|Former BD Priest Convicted
By Aaron Martin
Beaver Dam Daily Citizen
August 16, 2008
JUNEAU — A former Catholic priest was convicted Friday of sexually assaulting three girls while he worked as a chaplain at St. Joseph's Hospital in Beaver Dam in the 1960s and 70s.
Bruce Duncan MacArthur, 86, pleaded guilty to two counts of sexual intercourse with a child, two counts of indecent behavior with a child, one count of attempted indecent behavior with a child and he entered an Alford plea on an additional count of indecent behavior with a child.
Dodge County Circuit Judge Brian Pfitzinger sentenced MacArthur to six months in jail and 10 years of probation. Pfitzinger also ordered MacArthur to serve an additional 30 days in jail to begin on Aug. 15 for each of the next six years. Pfitizinger said that component of the sentence was because he wanted "the year to go by with you (MacArthur) thinking about it as much as they (the victims) have thought about the crimes committed upon them."
Pfitzinger also stayed a 75-year prison sentence and honored a request from one of the victims, now 53 years old, that MacArthur must meet with her at least 10 times for two hours to discuss the assaults.
"When I look at this case, the most aggravating factor is that absolute violation of trust, and how, sir, you brought yourself into at least one of these families under the guise of trust . . . and then you took that trust and you used it to destroy, not to be positive. That's what I look at," Pfitzinger said.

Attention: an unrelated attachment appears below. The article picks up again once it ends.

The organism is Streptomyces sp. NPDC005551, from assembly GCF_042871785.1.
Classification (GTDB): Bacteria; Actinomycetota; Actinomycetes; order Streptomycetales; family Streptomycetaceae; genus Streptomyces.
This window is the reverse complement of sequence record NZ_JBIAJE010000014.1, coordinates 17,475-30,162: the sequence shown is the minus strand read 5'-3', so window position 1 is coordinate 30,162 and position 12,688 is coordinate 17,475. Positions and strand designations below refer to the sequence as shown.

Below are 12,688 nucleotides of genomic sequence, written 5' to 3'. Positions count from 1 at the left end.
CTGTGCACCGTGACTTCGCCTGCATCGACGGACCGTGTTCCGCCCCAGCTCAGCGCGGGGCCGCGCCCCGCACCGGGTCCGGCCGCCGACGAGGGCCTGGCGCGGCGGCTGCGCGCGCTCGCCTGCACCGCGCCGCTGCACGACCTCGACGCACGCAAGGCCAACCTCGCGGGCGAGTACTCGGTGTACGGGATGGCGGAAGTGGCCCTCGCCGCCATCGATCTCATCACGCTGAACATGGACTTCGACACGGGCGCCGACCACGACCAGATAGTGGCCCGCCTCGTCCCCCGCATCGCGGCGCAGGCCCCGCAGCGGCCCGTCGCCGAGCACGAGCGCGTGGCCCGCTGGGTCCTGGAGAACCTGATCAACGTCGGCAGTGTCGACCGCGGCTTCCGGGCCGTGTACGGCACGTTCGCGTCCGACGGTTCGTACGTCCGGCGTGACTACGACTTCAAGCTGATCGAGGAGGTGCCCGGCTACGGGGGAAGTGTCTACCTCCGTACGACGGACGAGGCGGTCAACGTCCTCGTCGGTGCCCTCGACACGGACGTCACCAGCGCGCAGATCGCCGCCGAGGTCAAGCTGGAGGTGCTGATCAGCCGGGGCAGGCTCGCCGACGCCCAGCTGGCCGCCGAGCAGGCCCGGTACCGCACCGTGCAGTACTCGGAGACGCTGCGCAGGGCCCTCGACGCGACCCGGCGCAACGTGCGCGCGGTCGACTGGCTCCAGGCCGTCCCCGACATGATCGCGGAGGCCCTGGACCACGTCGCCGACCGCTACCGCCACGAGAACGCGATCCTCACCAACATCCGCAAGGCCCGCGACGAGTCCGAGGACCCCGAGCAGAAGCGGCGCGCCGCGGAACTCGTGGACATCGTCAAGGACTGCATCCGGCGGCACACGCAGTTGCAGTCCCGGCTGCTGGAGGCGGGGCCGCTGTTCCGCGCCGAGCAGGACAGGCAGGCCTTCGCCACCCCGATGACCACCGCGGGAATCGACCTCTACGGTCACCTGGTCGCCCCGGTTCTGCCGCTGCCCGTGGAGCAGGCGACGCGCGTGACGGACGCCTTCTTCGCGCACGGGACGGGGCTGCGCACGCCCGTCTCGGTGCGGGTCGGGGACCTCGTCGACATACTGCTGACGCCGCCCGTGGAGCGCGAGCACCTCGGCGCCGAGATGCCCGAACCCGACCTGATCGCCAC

For the past four years, MacArthur has been living at a recon center called Evergreen Hills
Home located on a 280-acre lot in rural Missouri.
"It's a monitored, permanent residence for priests who can't go back into ministry for various reasons," said Mark Matousek, a director of the center.
Matousek said MacArthur undergoes counseling there and never leaves the facility unattended — which Pfitzinger made a condition of his probation.
Alex Flynn, MacArthur's attorney, said MacArthur suffers from Alzheimer's disease and heart ailments, and that "Bruce MacArthur will die in the very near future and the only thing he can do at this point to make up for what he did is hopefully convey peace and solace to the victims for what he's done."
District Attorney Bill Bedker also focused his sentencing recommendations with the victims in the case in mind.
"Given the passage of approximately four decades, that alters, to some degree, the traditional sentencing analysis the court is required to go through," Bedker said. "My approach under these circumstances was to have a victim-centered approach. At this point in time, 40 years later, what do these victims need?
"One thing we owe the victims in this case is to give them some assurance, to the extent the criminal justice system can do that, that this sort of thing will not happen again. That this defendant will not create more victims in the remaining time he has on the face of this Earth."
Bedker and Flynn both recommended a period of incarceration, a lifetime of supervision and meetings one of the victims requested with MacArthur as a sentence.
The 53-year-old victim read, in part, from a prepared statement, "Father MacArthur used his position as a priest to gain the trust of my family in order to psychologically abuse me. He used his role as a priest to take over my life from grade school through high school. . . in my innocence, I completely trusted him."
She also stated that "I pray each morning for God to take away the sadness and emotional scars that are deep within me. I harbor no unforgiveness toward Father MacArthur, and most importantly, I pray that he will repent, if he hasn't already, so he will be right with the Lord."
When MacArthur was asked if he'd like to address the court, he replied, "I'd just like to pray for everyone."
MacArthur was taken into custody immediately following the approximate two-hour plea and sentencing hearing. The first one-on-one meeting with his 53-year-old victim immediately followed at the Dodge County Jail.
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